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N2 - Background: The causes of cardiovascular collapse (CC) during hemorrhagic shock (HS) are unknown. We hypothesized that vascular tone loss characterizes CC, and that arterial pulse pressure/stroke volume index ratio or vascular tone index (VTI) would identify CC. Methods: Fourteen Yorkshire-Durock pigs were bled to 30 mmHg mean arterial pressure and held there by repetitive bleeding until rendered unable to compensate (CC) or for 90 min (NoCC). They were then resuscitated in equal parts to shed volume and observed for 2 h. CC was defined as a MAP < 30 mmHg for 10 min or <20 mmHg for 10 s. Study variables were recorded at baseline (B0), 30, 60, 90 min after bleeding and at resuscitation (R0), 30, and 60 min afterward. Results: Swine were bled to 32% ± 9% of total blood volume. Epinephrine (Epi) and VTI were low and did not change in NoCC after bleeding compared with CC swine, in which both increased (0.97 ± 0.22 to 2.57 ± 1.42 mcg/dL, and 173 ± 181 to 939 ± 474 mmHg/mL, respectively), despite no differences in bled volume. Lactate increase rate (LIR) increased with hemorrhage and was higher at R0 for CC, but did not vary in NoCC. VTI identified CC from NoCC and survivors from non-survivors before CC. A large increase in LIR was coincident with VTI decrement before CC occurred. Conclusions: Vasodilatation immediately prior to CC in severe HS occurs at the same time as an increase in LIR, suggesting loss of tone as the mechanism causing CC, and energy failure as its probable cause.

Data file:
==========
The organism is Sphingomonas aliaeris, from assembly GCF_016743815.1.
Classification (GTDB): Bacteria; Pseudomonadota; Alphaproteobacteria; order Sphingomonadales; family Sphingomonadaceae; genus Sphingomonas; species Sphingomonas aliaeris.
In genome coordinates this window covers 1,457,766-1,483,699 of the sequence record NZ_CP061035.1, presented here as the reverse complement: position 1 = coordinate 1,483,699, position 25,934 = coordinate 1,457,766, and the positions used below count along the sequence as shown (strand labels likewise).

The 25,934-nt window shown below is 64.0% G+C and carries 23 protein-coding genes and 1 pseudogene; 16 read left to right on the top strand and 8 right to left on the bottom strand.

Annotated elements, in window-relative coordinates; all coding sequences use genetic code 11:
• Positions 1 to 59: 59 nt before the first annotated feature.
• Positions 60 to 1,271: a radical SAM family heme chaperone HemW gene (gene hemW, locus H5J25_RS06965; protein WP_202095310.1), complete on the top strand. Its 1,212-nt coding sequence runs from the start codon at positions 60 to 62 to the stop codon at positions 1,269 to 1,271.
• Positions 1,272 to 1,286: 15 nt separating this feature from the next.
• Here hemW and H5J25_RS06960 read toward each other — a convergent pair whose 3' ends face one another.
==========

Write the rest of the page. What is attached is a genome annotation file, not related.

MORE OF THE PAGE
AB - Background: The causes of cardiovascular collapse (CC) during hemorrhagic shock (HS) are unknown. We hypothesized that vascular tone loss characterizes CC, and that arterial pulse pressure/stroke volume index ratio or vascular tone index (VTI) would identify CC. Methods: Fourteen Yorkshire-Durock pigs were bled to 30 mmHg mean arterial pressure and held there by repetitive bleeding until rendered unable to compensate (CC) or for 90 min (NoCC). They were then resuscitated in equal parts to shed volume and observed for 2 h. CC was defined as a MAP < 30 mmHg for 10 min or <20 mmHg for 10 s. Study variables were recorded at baseline (B0), 30, 60, 90 min after bleeding and at resuscitation (R0), 30, and 60 min afterward. Results: Swine were bled to 32% ± 9% of total blood volume. Epinephrine (Epi) and VTI were low and did not change in NoCC after bleeding compared with CC swine, in which both increased (0.97 ± 0.22 to 2.57 ± 1.42 mcg/dL, and 173 ± 181 to 939 ± 474 mmHg/mL, respectively), despite no differences in bled volume. Lactate increase rate (LIR) increased with hemorrhage and was higher at R0 for CC, but did not vary in NoCC. VTI identified CC from NoCC and survivors from non-survivors before CC. A large increase in LIR was coincident with VTI decrement before CC occurred. Conclusions: Vasodilatation immediately prior to CC in severe HS occurs at the same time as an increase in LIR, suggesting loss of tone as the mechanism causing CC, and energy failure as its probable cause.